Lorenzini, C.G.A., Baldi, E., Bucherelli, C., Sacchetti, B and Tassoni, G. (1997) Role of ventral hippocampus in acquisition, consolidation and retrieval of rat’s passive avoidance response memory trace. Brain Research 768: 242-248.

Moser, E., Moser, M.B. and Andersen, P. (1993) Spatial learning impairment parallels the magnitude of dorsal hippocampal lesions, but is hardly present following ventral lesions. Journal of Neuroscience 13(9):3916-3925.

O’Keefe, J., Burgess, N., Donnett, J.G., Jeffery, K.J. and Maguire, E.A. (1998) Place cells, navigational accuracy, and the human hippocampus. Philosophical Transactions from the Royal Society of London B, 353(1373): 1333-1340.

Otani, S., Roisin-Lallemand, M.P. and Ben-Ari, Y. (1992) Enhancement of extracellular protein concentrations during long-term potentiation in the rat hippocampal slice. Neuroscience 47(2): 265-272.

Ploton, D., Visseaux-Coletto, B., Canellas, J.C., Bourzat, C., Adnet, J.J., Lechki, C. and Bonnet, N. (1992) Semiautomatic quantification of silver-stained nucleolar organizer regions in tissue sections and cellular smears. Analytical and Quantitative Cytology and Histology 14(1):14-22.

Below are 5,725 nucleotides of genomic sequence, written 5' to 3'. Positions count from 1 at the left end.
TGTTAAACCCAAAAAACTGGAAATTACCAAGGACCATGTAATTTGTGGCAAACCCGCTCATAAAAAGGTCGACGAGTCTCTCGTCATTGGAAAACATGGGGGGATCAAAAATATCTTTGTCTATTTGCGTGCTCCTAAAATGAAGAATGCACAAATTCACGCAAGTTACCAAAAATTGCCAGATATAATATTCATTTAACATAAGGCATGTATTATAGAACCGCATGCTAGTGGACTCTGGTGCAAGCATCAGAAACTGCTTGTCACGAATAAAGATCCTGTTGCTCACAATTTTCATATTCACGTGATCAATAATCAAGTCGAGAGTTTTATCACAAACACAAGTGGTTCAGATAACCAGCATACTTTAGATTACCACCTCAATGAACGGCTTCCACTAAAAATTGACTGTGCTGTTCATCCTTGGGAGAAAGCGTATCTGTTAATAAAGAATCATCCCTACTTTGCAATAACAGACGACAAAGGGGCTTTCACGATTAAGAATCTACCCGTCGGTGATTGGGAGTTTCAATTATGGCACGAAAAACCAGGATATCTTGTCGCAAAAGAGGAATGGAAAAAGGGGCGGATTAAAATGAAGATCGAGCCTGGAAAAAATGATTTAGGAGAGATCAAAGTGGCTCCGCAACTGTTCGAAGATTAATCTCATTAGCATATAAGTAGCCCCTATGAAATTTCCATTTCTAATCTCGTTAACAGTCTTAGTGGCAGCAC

Richmond, M.A., Yee, B.K., Pouzet, B., Veenman, L., Rawlins, J.N.P., Feldon, J. and Bannerman, D.M. (1999) Dissociating context and space within the hippocampus: effects of complete,dorsal, and ventral excitotoxic hippocampal lesions on conditioned freezing and spatial learning. Behavioral Neuroscience 113(6): 1189-1203.

Room, P. and Groenewegen, H.J. (1986) Connections of the parahippocampal cortex. I cortical afferents. Journal of Comparative Neurology 209: 69-78.

Scoville, W.B. and Milner, B. (1957) Loss of recent memory after bilateral hippocampal lesions. Journal of Neurology, Neurosurgery and Psychiatry 20: 11-2.

Stanton, P.K. and Sarvey, J.M. (1984) Blockade of long-term potentiation in rat hippocampal CA1 region by inhibitors of protein synthesis. Journal of Neuroscience 4(12): 3080-3088.

Witter, M.P., Van Hoesen, G.W. and Amaral, D.G. (1989) Topographical organisation of the entorhinal projection to the dentate gyrus of the monkey. Journal of Neuroscience 54: 5-9.

Aceptado el 19 de julio de 1999

Home Search Contact Home
                            
View Figure 1 :
[In this window]
[See in a new window]
 
    Figure 1. Mean AgNOR number per neuronal cell measured in the different hippocampal regions (CA1 and CA3) and zones (dorsal and ventral).
                            
View Figure 2 :
[In this window]
[See in a new window]
 
    Figure 2. Mean AgNOR area per neuron in the studied hippocampal subdivisions. Significant differences were observed only between CA3 and CA1 regions (P<0.01).